Tropospheric Chemistry: Measurements

Datasets for Modellers

Created to improve the ability to incorporate NOAA WP-3D airborne chemistry data sets into large-scale models. Provided ICARTT-formatted data files from all the major chemically-instrumented NOAA WP-3D aircraft field projects since 1999. There are three data files for each flight day:

  1. First file contains one-minute averages of faster-response (typically 1Hz) meteorological, gas-phase, and particulate-phase data for a given flight.
  2. Second file contains these faster-response data averaged over the whole air sampler (WAS) open/close times for a given flight.
  3. Third file contains the WAS data on hydrocarbons, halocarbons, and other trace species.

Each project website contains more information and details of the specific measurements. As a convenience, each of the file types are put together into a single .tar file and embedded in the 'Modellers data download'. Additional data files (IGOR format, individual data files - not specifically for modellers) are available from the specific experiment websites.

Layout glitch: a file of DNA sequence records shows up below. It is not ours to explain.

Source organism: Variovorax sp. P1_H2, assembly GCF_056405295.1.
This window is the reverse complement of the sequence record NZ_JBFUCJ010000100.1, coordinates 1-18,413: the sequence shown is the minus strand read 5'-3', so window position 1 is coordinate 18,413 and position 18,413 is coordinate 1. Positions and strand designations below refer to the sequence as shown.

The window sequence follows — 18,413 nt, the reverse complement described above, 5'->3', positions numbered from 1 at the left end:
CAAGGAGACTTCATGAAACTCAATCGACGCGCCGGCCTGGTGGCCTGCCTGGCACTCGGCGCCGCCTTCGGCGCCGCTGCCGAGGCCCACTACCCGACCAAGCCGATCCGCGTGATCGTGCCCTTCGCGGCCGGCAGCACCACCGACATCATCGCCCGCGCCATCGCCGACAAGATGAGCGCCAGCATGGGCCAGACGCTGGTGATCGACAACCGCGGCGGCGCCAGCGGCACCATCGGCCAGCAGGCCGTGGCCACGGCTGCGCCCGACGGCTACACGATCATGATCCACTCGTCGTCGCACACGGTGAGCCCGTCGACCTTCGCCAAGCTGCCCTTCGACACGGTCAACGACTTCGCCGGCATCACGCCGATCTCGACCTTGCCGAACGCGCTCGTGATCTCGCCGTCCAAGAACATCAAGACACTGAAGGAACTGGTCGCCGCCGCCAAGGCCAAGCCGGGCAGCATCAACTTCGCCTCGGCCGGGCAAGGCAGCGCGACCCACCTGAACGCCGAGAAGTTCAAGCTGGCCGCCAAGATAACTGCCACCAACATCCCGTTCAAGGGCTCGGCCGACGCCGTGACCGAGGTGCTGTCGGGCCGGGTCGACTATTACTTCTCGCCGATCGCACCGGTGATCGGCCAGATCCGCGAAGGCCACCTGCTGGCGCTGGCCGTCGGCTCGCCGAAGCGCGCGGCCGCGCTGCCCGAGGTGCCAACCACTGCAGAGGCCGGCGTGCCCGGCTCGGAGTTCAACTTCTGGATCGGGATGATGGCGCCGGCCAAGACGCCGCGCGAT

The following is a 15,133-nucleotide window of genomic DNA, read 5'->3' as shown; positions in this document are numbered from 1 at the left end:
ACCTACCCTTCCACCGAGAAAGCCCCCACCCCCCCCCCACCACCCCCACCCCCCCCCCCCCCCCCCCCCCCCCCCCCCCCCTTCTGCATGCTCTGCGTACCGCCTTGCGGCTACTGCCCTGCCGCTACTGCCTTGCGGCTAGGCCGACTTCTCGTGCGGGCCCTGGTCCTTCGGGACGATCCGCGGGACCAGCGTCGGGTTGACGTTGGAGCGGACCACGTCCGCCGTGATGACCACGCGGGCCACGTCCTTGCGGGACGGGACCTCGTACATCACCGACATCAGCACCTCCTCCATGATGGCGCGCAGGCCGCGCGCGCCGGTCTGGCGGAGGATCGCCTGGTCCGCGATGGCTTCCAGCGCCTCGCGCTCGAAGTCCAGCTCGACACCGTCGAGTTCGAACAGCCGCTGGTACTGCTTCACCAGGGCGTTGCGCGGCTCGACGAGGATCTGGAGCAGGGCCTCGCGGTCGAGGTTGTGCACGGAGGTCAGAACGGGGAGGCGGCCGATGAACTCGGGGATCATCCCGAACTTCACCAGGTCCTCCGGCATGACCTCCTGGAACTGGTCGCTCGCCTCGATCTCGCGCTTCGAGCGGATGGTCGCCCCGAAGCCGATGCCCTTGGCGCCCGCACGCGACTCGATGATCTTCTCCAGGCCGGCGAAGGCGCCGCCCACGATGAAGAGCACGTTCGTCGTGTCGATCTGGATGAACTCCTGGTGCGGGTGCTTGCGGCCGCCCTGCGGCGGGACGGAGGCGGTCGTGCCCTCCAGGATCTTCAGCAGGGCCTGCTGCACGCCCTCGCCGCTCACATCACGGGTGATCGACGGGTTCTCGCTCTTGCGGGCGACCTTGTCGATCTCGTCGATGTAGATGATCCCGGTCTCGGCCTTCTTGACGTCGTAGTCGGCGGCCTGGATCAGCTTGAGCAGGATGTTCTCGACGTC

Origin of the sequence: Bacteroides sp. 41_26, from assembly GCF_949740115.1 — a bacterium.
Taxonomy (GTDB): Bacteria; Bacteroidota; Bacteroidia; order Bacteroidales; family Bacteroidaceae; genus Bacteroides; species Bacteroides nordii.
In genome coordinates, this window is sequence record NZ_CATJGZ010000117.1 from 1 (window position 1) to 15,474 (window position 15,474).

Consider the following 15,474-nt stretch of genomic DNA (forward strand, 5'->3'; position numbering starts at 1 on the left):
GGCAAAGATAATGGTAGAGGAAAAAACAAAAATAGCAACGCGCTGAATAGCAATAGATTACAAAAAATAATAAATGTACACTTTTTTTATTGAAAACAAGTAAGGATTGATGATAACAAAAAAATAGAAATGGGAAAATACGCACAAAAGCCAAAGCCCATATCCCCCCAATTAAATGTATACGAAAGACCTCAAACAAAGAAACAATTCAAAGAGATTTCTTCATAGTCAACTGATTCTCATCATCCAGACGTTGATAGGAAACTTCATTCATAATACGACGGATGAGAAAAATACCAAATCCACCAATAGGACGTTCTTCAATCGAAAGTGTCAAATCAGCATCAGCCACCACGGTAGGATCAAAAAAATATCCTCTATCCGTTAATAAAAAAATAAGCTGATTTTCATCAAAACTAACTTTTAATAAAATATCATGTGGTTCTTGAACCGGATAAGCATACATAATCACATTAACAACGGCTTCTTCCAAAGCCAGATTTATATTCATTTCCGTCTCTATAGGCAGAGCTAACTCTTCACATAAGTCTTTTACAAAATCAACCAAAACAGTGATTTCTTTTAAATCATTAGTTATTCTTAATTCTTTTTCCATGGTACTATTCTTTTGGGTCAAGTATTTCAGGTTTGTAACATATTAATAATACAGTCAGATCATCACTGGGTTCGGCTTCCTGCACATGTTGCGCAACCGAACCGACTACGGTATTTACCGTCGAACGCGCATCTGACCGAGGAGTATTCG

map of major aircraft missions

Major aircraft field campaigns

2010 CalNex (California Nexus Research at the Nexus of Air Quality and Climate Change) based in Ontario, California during May - June 2010.

2008 ARCPAC (Aerosol, Radiation, and Cloud Processes affecting Arctic Climate) based in Fairbanks, Alaska during March - April 2008.

2006 TexAQS (Texas Air Quality Study) based in Houston, Texas during Sept-Oct, 2006.

2004 NEAQS-ITCT (New England Air Quality - International Transport and Chemical Transformation) based in Portsmouth, New Hampshire during 5 July - 15 August 2004.

2002 ITCT (Intercontinental Transport and Chemical Transformation) based in Monterey, CA during April - May 2002.

2000 TexAQS (Texas Air Quality Study) based in Houston, Texas during August - September 2000.

1999 SOS (Southern Oxidants Study) based in Nashville, Tennessee during June - July 1999.

Calculation of the averages

When calculating the averages for both data sets, there is no requirement for the minimum number of valid points in that average, to be consistent with how NASA calculates their merge files. Also, after talking to different PIs, there was no optimum number of points to require since under different conditions (plumes, altitudes, etc.) there would be different numbers of points to get a representative average for different measurements.